This homestyle dish is Chinese comfort food!
One of my favorite Taiwanese foods is yu beng, sesame oil scented sticky rice. Also known as yu fan in Mandarin or naw mai fan in Cantonese, it’s a staple comfort food in Chinese households — and also something that many immigrant families use as a stuffing in their Thanksgiving turkey.
There are many ways to prepare this dish. My mother usually uses diced pork, but I’ve also grown to like the succulent decadence of having little bits of Chinese sausage. Another option is to use Chinese dried oysters. I’ve seen some versions flavored with onion, garlic and ginger, but in my family’s recipe uses only shallots. Roasted chestnuts, water chestnuts or even boiled peanuts can add some nutty texture.
In my family, a key ingredient for this recipe is dark sesame oil — not the regular kind used for dipping potstickers or drizzling over noodles. The darker oil has a much nuttier, almost smoky flavor. Recently, I bought Wei Chuan brand dark sesame oil (pictured above, being poured into the bowl), and it was not as dark in color or strong in flavor as some of the other brands I’ve used.
Some cooks steam the rice before stir-frying it with the aromatics, others simply soak it for an extended period and then work the seasonings and liquid together in the pan. And a more modern way is to put all the ingredients in a rice cooker and let it steam unattended.
Well, friends, I have been doing my research! I’ve tried making this many different ways to find out the tastiest and most true-to-tradition method. I’ve tried shortcuts, such as soaking the rice for only a few hours, hoping I could coax the grains to softness by continuously adding liquid and stirring, similar to making risotto. That resulted in a mushy, sticky (and yet still delicious) mass. I tried sautéing the quick soaked grains in sesame oil and aromatics, as in making a pilaf, and then letting the mixture finish steaming in a rice cooker. That was the easier method, although the grains remained too individual and seemed more like regular short-grained rice, rather than developing the chewy “Q” factor of glutinous rice. And in case you’re wondering, undercooked rice DOES NOT fluff up while roasting in the cavity of a turkey. Not that anyone’s done that before.
I’ve decided that the method I like best is to soak the grains overnight, and then sauté the drained rice with the meat and aromatics, finishing by stirring gently while it steams in the pan.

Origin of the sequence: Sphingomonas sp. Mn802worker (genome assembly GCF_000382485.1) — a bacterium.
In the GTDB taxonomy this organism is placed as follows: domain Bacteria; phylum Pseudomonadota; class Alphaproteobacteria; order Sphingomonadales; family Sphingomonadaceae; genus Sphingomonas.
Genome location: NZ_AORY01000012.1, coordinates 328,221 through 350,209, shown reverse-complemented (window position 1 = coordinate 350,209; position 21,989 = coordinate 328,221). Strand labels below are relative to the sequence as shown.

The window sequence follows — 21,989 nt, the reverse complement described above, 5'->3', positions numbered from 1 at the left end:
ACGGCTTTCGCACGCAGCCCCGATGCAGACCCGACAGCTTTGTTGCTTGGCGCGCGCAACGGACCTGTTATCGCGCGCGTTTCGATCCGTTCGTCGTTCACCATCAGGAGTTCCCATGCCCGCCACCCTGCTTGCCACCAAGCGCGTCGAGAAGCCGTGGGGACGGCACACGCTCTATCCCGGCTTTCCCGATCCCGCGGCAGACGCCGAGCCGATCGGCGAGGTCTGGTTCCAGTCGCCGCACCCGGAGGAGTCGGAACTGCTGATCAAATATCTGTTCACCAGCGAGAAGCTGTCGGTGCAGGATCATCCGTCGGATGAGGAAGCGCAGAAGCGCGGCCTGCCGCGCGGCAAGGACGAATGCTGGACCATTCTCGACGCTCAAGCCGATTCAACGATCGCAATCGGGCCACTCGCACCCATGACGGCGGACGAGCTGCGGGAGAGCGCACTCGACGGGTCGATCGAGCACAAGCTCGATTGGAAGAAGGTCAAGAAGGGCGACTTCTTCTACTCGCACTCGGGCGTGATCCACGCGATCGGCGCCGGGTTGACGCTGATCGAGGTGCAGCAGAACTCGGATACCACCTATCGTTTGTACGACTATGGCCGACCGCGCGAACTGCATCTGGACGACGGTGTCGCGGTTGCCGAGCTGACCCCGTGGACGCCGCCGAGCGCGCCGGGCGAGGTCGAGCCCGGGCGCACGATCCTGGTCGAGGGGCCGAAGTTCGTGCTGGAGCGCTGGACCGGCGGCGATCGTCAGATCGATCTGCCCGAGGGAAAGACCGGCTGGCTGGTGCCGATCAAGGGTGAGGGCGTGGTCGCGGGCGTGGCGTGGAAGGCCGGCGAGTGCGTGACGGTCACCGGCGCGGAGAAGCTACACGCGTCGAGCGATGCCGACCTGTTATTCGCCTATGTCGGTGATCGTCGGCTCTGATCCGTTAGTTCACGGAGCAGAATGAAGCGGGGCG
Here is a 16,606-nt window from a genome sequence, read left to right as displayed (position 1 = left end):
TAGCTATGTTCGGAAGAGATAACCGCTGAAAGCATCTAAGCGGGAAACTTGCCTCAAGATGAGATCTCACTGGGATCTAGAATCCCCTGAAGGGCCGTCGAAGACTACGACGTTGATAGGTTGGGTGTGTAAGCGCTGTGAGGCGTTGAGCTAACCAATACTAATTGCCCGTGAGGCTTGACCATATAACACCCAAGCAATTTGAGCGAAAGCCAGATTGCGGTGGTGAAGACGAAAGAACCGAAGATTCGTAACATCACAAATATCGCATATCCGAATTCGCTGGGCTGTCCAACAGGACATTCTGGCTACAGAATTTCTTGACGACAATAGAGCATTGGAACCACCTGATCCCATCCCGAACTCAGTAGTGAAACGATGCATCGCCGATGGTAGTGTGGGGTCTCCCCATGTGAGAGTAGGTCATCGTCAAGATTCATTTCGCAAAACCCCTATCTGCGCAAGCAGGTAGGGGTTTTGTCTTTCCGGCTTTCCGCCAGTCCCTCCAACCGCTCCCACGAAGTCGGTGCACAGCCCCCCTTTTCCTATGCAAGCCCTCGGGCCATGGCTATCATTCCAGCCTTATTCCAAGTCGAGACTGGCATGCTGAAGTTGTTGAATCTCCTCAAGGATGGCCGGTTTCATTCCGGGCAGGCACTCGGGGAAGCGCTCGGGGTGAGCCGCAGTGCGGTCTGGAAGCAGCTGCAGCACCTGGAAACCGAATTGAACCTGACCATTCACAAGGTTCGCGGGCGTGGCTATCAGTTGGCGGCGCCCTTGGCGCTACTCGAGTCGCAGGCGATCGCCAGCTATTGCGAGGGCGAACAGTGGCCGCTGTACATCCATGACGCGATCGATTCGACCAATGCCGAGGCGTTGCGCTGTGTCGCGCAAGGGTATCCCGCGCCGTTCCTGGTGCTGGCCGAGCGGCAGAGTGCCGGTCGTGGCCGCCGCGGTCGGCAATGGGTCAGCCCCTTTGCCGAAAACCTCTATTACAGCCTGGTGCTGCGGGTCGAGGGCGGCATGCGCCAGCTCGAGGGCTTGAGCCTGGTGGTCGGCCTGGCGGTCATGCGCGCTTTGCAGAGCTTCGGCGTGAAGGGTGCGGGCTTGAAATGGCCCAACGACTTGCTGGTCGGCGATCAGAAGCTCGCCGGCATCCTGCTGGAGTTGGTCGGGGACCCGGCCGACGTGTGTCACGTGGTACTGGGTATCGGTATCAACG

So whether it’s a Thanksgiving feast or a weeknight meal, here’s my recipe for several ways to make sesame oil rice!
Sesame Oil Sticky Rice
3 c. uncooked sweet (or glutinous) rice
1 large shallot, diced
4 Chinese sausages, diced
6-8 dried shiitake mushrooms, reconstituted (reserve the liquid)
1/4 c. dried Chinese shrimp (chop roughly if large)
1 can water chestnuts, diced
3 Tbsp. dark sesame oil
3-4 Tbsp. soy sauce
salt, to taste
1. Soak the rice overnight in water just enough to cover by one inch or so. The grains should look whiter and larger when they have absorbed enough water. Drain excess liquid thoroughly before cooking.
2. Add 1-2 tablespoons of cooking oil to a large wok, frying pan or Dutch oven (which is nice for cooking the rice). Saute the shallots, then add sausage until the fat is rendered. Then add mushrooms, shrimp, and water chestnuts.
3. When the aromatics are very aromatic, add a part of the sesame oil to the pan. Then add the drained rice. Gradually add the rest of the sesame oil and soy sauce, seasoning with a little salt if desired.
4. Strain the mushroom soaking liquid, or simply pour off most of it into a large measuring cup and discard the dregs with all the grit and solids. Add enough water to bring it to three cups total liquid.
5. Option a) If you want to make your yu beng in a rice cooker, simply add the rice mixture to the machine’s insert and add enough of the mushroom liquid to reach the 3 cup mark on the inside of the pan. Then set your machine to cook as usual. You’re done!
Option b) Gradually pour the liquid into the rice mixture, stirring to make sure the grains don’t get stick to the bottom of your pan. Dutch ovens can retain a lot of heat, so if you are using one be especially careful not to let the rice scorch. Turn down the heat so the mixture is barely at a simmer, and gently turn and stir the rice so the liquid is evenly incorporated. I think this stirring motion is what develops the chewiness in the grains. Cook this way until all the liquid is absorbed, about 30-40 minutes.
6. At this point, your rice is ready to stuff into your bird! Or you can simply serve as is. One traditional way to present yu beng is to mold it into a rice bowl, and then invert it onto a plate. Garnish with chopped cilantro. Enjoy!
For more sticky rice recipes, check out my post Chinese Food for Thanksgiving